LONDON (Reuters) - U.S. counter-terrorism officials backed negotiations with two prominent jihadi clerics in a failed attempt to save the life of an American hostage who was later beheaded by Islamic State militants, the Guardian newspaper reported on Friday.
Citing emails, the Guardian said talks with the spiritual leaders of Islamic State, also known as ISIS, aimed at releasing hostage Peter Kassig began in mid-October and ran for several weeks with the knowledge of the FBI.
U.S. officials were not immediately available to comment on the newspaper report.
Islamic State militants beheaded Kassig, 26, in November. U.S. President Barack Obama said at the time that the killing was “an act of pure evil by a terrorist group that the world rightly associates with inhumanity”.
The Guardian said the unsuccessful initiative to save Kassig, an aid worker, was the work of a New York lawyer, Stanley Cohen, who has represented Osama bin Laden’s son-in-law and members of Hamas in U.S. courts.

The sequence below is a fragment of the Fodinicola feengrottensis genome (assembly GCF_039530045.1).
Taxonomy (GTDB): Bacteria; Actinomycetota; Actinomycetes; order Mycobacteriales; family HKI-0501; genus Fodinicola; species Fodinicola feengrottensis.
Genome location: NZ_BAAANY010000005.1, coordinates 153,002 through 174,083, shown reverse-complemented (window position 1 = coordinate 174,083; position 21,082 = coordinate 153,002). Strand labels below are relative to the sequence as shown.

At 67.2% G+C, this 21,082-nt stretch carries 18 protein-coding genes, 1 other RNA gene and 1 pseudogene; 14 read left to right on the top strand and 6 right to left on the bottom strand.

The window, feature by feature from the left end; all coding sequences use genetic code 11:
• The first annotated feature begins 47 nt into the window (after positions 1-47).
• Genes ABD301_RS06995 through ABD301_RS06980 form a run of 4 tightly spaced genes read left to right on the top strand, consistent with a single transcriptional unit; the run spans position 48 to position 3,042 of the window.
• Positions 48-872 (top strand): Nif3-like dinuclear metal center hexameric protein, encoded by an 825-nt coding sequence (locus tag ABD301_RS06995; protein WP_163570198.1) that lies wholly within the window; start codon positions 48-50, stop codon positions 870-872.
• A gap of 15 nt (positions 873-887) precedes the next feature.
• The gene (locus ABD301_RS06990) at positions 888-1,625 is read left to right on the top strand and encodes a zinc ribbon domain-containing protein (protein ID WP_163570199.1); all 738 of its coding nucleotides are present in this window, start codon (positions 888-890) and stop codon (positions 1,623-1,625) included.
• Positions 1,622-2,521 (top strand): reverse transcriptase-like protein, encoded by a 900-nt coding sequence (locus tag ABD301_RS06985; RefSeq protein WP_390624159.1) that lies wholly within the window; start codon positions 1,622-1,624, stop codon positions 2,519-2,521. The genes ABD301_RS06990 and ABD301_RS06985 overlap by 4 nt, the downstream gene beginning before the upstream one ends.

Cohen persuaded senior clerics aligned with al Qaeda to intervene with ISIS on behalf of Kassig, the newspaper said. FBI staff confirmed that senior officials at its headquarters were kept abreast of Cohen’s actions, the Guardian said.
The bureau confirmed it would pay $24,000 of expenses incurred by Cohen, the newspaper said. An FBI spokesman cited by the newspaper said the bureau’s top priority was the safe return of U.S. citizens and that it rarely discussed the details of its efforts in public.
The Guardian said it had provided the Kassig family with the details of the negotiation effort before publication but that the family had declined to respond.
Reporting by Guy Faulconbridge; Editing by Gareth Jones